I get called a lot of things in my profession: “dietary,” “nutritionist,” “diet lady,” and occasionally, on a good day, “dietitian.” Here is what I am: a registered dietitian nutritionist (RDN). I am often asked the difference between a nutritionist and a dietitian. I thought it might be useful to provide the answer to that question here.
Let me begin by saying there is no standard definition for a nutritionist. In theory, one can simply take a two-hour online course, print out a certificate and stamp ‘nutritionist’ on a business card.*
In order to become an RDN, I obtained a Master’s Degree in the Science of Nutrition from Bastyr University. Next, I procured a highly competitive (unpaid) nine-month internship at a hospital where I was exposed to a variety of environments, facilities, and professions within the field of food service, community nutrition, and outpatient/acute patient care (“clinical nutrition”). Finally, I passed a national registering exam. Colorado does not certify or license RDNs for a host of political reasons, but in some states certification is also required.
Those other things people call me, they could mean anything, but I put in a lot of time, money, blood, sweat, and tears into becoming an RDN, so I feel extra invested in my title of Dietitian. Unfortunately, there are a lot of misconceptions when it comes to my role — ones that lead to some resistance when I encourage patients to call to make an appointment with me.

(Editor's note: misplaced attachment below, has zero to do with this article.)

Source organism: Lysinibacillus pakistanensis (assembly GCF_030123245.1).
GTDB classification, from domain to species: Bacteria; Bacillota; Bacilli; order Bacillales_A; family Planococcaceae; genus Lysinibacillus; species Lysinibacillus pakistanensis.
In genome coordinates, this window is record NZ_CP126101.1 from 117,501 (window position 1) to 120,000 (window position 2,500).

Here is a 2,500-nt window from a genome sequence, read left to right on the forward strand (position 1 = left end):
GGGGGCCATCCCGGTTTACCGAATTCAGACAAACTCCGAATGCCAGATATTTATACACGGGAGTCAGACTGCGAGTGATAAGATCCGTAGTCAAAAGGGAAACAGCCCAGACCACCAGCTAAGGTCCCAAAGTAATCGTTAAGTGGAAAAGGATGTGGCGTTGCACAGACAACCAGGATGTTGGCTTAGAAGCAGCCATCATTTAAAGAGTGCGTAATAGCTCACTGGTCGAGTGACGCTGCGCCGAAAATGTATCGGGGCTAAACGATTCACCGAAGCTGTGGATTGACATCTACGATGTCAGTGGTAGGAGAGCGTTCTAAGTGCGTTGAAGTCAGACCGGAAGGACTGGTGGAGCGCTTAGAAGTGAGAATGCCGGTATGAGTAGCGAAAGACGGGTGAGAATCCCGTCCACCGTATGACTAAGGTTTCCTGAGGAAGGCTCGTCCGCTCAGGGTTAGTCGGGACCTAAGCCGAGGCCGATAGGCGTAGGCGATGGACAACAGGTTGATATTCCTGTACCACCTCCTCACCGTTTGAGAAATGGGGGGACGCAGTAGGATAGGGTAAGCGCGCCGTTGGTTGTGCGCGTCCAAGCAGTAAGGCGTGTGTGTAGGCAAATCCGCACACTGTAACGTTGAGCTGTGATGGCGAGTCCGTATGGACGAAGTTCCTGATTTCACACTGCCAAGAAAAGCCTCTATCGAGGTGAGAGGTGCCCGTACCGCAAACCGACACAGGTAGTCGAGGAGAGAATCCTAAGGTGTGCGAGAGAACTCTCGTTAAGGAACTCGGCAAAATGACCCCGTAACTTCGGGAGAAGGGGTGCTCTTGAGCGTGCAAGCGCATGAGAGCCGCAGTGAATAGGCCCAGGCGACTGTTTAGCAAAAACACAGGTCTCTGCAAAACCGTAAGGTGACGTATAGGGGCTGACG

I’d love to dispel some of those misconceptions here. RDNs play many roles within their communities: they work in government nutrition agencies, teach in a wide range of environments, conduct research, create school lunch menus, provide nutrition counseling, develop corporate health and wellness programs, work with farm to school programs, consult with a variety of organizations, feed patients via their veins or via tubes, run kitchens, and teach in classrooms.
My goal as an RDN is to provide the tools people need to thrive. I am lucky enough to do that in the outpatient setting for patients diagnosed with cancer undergoing treatment at Swedish. As an Integrative and Functional nutrition aficionado I get to talk about food, in addition to evaluating environmental exposures, sleep and stress. There is so much I can offer clients, and most importantly, I offer patient-centered recommendations based on each unique individual.
I think RDNs have an important role to play in our society and so I jumped through the necessary hoops in order to get those three consonants behind my name. I am dietitian. Hear me roar!
*This is not to say there are not highly qualified and exceptionally savvy nutritionists out there — becoming an RDN is not only rigorous, but it is highly bureaucratic, expensive and time-consuming. There are many routes to becoming a passionate, educated nutrition professional
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